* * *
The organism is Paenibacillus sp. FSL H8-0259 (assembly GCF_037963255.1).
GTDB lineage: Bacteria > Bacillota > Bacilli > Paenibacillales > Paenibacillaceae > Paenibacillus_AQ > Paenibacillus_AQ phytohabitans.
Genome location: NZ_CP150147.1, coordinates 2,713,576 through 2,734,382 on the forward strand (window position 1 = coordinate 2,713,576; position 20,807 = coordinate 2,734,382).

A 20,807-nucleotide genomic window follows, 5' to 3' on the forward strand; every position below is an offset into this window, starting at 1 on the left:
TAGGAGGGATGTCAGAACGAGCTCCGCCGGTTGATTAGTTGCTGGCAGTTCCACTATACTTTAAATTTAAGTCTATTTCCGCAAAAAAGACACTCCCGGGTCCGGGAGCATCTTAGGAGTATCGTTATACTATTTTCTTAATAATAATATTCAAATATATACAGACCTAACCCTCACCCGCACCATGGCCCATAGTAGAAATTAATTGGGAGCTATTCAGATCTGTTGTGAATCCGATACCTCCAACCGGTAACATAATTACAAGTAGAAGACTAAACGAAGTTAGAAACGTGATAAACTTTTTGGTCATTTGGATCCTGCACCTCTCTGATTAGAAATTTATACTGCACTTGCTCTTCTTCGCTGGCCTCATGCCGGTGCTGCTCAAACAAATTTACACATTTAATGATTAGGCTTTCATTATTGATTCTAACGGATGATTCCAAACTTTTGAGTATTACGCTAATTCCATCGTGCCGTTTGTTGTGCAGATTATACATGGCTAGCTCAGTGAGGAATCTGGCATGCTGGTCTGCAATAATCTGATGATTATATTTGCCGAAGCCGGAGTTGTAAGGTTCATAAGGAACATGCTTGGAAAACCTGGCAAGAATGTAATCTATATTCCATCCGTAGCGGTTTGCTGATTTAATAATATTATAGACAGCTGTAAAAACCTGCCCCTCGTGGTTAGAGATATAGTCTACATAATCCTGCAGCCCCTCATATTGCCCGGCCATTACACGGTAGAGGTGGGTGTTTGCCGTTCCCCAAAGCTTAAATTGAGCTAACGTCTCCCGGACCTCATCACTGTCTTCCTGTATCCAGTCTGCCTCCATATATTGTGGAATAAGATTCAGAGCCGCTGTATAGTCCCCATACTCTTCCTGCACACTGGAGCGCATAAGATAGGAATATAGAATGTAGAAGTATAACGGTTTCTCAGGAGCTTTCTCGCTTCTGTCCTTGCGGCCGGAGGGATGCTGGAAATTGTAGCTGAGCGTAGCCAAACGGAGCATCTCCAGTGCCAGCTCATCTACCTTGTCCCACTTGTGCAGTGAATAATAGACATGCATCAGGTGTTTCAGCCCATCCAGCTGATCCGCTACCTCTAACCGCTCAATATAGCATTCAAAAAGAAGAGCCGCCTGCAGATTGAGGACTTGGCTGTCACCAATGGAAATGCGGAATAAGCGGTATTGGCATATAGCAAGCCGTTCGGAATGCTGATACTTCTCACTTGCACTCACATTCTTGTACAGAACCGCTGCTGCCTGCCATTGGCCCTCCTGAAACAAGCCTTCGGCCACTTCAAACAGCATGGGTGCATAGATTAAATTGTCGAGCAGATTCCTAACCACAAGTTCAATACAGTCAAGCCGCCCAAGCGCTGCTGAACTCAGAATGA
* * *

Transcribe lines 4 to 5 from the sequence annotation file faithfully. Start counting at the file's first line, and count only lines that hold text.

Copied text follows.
A 20,807-nucleotide genomic window follows, 5' to 3' on the forward strand; every position below is an offset into this window, starting at 1 on the left:
TAGGAGGGATGTCAGAACGAGCTCCGCCGGTTGATTAGTTGCTGGCAGTTCCACTATACTTTAAATTTAAGTCTATTTCCGCAAAAAAGACACTCCCGGGTCCGGGAGCATCTTAGGAGTATCGTTATACTATTTTCTTAATAATAATATTCAAATATATACAGACCTAACCCTCACCCGCACCATGGCCCATAGTAGAAATTAATTGGGAGCTATTCAGATCTGTTGTGAATCCGATACCTCCAACCGGTAACATAATTACAAGTAGAAGACTAAACGAAGTTAGAAACGTGATAAACTTTTTGGTCATTTGGATCCTGCACCTCTCTGATTAGAAATTTATACTGCACTTGCTCTTCTTCGCTGGCCTCATGCCGGTGCTGCTCAAACAAATTTACACATTTAATGATTAGGCTTTCATTATTGATTCTAACGGATGATTCCAAACTTTTGAGTATTACGCTAATTCCATCGTGCCGTTTGTTGTGCAGATTATACATGGCTAGCTCAGTGAGGAATCTGGCATGCTGGTCTGCAATAATCTGATGATTATATTTGCCGAAGCCGGAGTTGTAAGGTTCATAAGGAACATGCTTGGAAAACCTGGCAAGAATGTAATCTATATTCCATCCGTAGCGGTTTGCTGATTTAATAATATTATAGACAGCTGTAAAAACCTGCCCCTCGTGGTTAGAGATATAGTCTACATAATCCTGCAGCCCCTCATATTGCCCGGCCATTACACGGTAGAGGTGGGTGTTTGCCGTTCCCCAAAGCTTAAATTGAGCTAACGTCTCCCGGACCTCATCACTGTCTTCCTGTATCCAGTCTGCCTCCATATATTGTGGAATAAGATTCAGAGCCGCTGTATAGTCCCCATACTCTTCCTGCACACTGGAGCGCATAAGATAGGAATATAGAATGTAGAAGTATAACGGTTTCTCAGGAGCTTTCTCGCTTCTGTCCTTGCGGCCGGAGGGATGCTGGAAATTGTAGCTGAGCGTAGCCAAACGGAGCATCTCCAGTGCCAGCTCATCTACCTTGTCCCACTTGTGCAGTGAATAATAGACATGCATCAGGTGTTTCAGCCCATCCAGCTGATCCGCTACCTCTAACCGCTCAATATAGCATTCAAAAAGAAGAGCCGCCTGCAGATTGAGGACTTGGCTGTCACCAATGGAAATGCGGAATAAGCGGTATTGGCATATAGCAAGCCGTTCGGAATGCTGATACTTCTCACTTGCACTCACATTCTTGTACAGAACCGCTGCTGCCTGCCATTGGCCCTCCTGAAACAAGCCTTCGGCCACTTCAAACAGCATGGGTGCATAGATTAAATTGTCGAGCAGATTCCTAACCACAAGTTCAATACAGTCAAGCCGCCCAAGCGCTGCTGAACTCAGAATGA